Nebraska Lawyer Magazine Takes on Constitutional Issues in Family Courts

July 11, 2018 by Robert Franklin, Member, National Board of Directors, National Parents Organization

The July/August issue of The Nebraska Lawyer, i.e. the house organ for the state bar association, is quite remarkable. It includes an article by three of the state’s most prominent trial lawyers. Their topic is the dubious constitutionality not only of the “best interests of the child” standard, but of the orders issued by family courts generally. Their article should be required reading for every family court judge and lawyer practicing in those courts. Plainly, neither the lawyers nor the judges have a very firm grasp on some basic constitutional concepts.

Oddly, judges and practitioners often overlook basic Constitutional requirements in traditional family law cases. As one commentator observed, judges regularly issue orders in these cases that would never pass Constitutional muster in other contexts.

That’s often where the “best interests” standard enters the picture. I’ve often pointed out that that standard is so sloppy, so amorphous, so vague that it can mean anything. It’s more of a Rorschach test of the judges issuing the orders than a sensible rule for parenting time with kids. It is painfully obvious that very often judges are simply shooting from the hip, making up a child’s best interests to suit their preconceived notions. It’s not just that judges don’t have the first idea about the science of how parenting time actually affects children. They plainly believe that pretty much anything can fall into the ambit of the “best interests” standard. So, legal scholar Kelly Kanavy has noted,

Under the amorphous “best interests of the child” standard, judges have ordered parents to bring their children to church, avoid criticizing ex-spouses or their religious beliefs, refrain from bringing intimate partners near the children, and even communicate feelings of love toward their ex-spouses.

And the excellent Professor Eugene Volokh has added,

The “best interests of the child” test – the normal rule applied in custody disputes between two parents – leaves family court judges ample room to consider a parent’s ideology. Parents have had their rights limited or denied partly based on their advocacy of atheism, racism, homosexuality, adultery, nonmarital sex, Communism, Nazism, pacifism and disrespect for the flag, fundamentalism, polygamy, and religions that make it hard for children to “fit in the western way of life in this society.”

That much of what family courts order parents to do or not do “in the best interests of the child” violates basic rights of free speech, free association, the Free Exercise Clause, the Establishment Clause and many others is gob-smackingly obvious. How the judges and lawyers in family courts don’t manage to notice that is beyond me.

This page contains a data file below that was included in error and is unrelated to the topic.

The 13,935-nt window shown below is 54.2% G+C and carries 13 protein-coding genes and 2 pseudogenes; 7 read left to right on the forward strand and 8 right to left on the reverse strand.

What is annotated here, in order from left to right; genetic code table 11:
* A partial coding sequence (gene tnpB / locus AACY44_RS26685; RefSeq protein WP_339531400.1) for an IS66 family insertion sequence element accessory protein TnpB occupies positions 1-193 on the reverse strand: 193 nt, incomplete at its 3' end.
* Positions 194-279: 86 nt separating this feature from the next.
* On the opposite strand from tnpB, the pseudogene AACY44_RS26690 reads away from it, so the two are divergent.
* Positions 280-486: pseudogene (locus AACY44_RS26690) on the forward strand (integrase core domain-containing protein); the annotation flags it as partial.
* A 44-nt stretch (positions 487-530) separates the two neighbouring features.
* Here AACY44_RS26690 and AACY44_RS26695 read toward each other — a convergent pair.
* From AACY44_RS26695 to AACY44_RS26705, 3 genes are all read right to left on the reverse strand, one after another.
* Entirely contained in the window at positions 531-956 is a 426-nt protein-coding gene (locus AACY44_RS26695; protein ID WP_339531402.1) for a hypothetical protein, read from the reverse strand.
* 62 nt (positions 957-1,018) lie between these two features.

Years ago, I wrote a piece about a young father who was being kept from his little daughter by her mother. So Dad showed up at the child’s daycare when Mom was dropping her off. Mom wasn’t about to deny the child a day with her father when, in front of the daycare center’s staff, the little girl was crying, holding her hands out and protesting “I want to go with Daddy!”

So off went father and daughter. Mom headed to family court where, the same day, she was given an ex parte restraining order against Dad. It ordered him to stay away from Mom’s place of work even though there was not even an allegation that he’d gone near there. Most remarkably, Dad was also ordered to stay away from “anywhere else Plaintiff (i.e. Mom) might be.”

At the time I pointed out that that literally meant that Dad needed to avoid being anywhere in the world. But there was more.

When Dad finally got Mom into court to contest the order, he asked her under oath what he’d done to make her feel afraid of him. Her answer was “you keep filing all these motions in court.” That is, she’d kept him from his child and he did the only thing he could legally do – try to get a court to enforce his rights under the custody order. Such was her claim of domestic violence.

To summarize, the judge issued an order without notice to Dad or the opportunity to make his case. He issued a patently vague and overbroad order. The only testimony offered by Mom couldn’t legally form the basis for any diminution of Dad’s rights because what he was doing (filing motions in court) was legal and in no imaginable way constituted violence or the threat of violence. Plus, her original complaint made no reference to the said motions, so Mom had pleadings, but not proof to back up her claims.

To even the least experienced lawyer, such a situation is comic, the Original Amateur Hour. The judge in that case had either never attended law school or didn’t remember even the basics of Constitutional Law. More remarkable still, Dad lost his appeal. The judges reviewing the order and the process by which it came into being deemed both legally acceptable.

That’s family court for you. I’ll get into the core of the Nebraska Lawyer article tomorrow.

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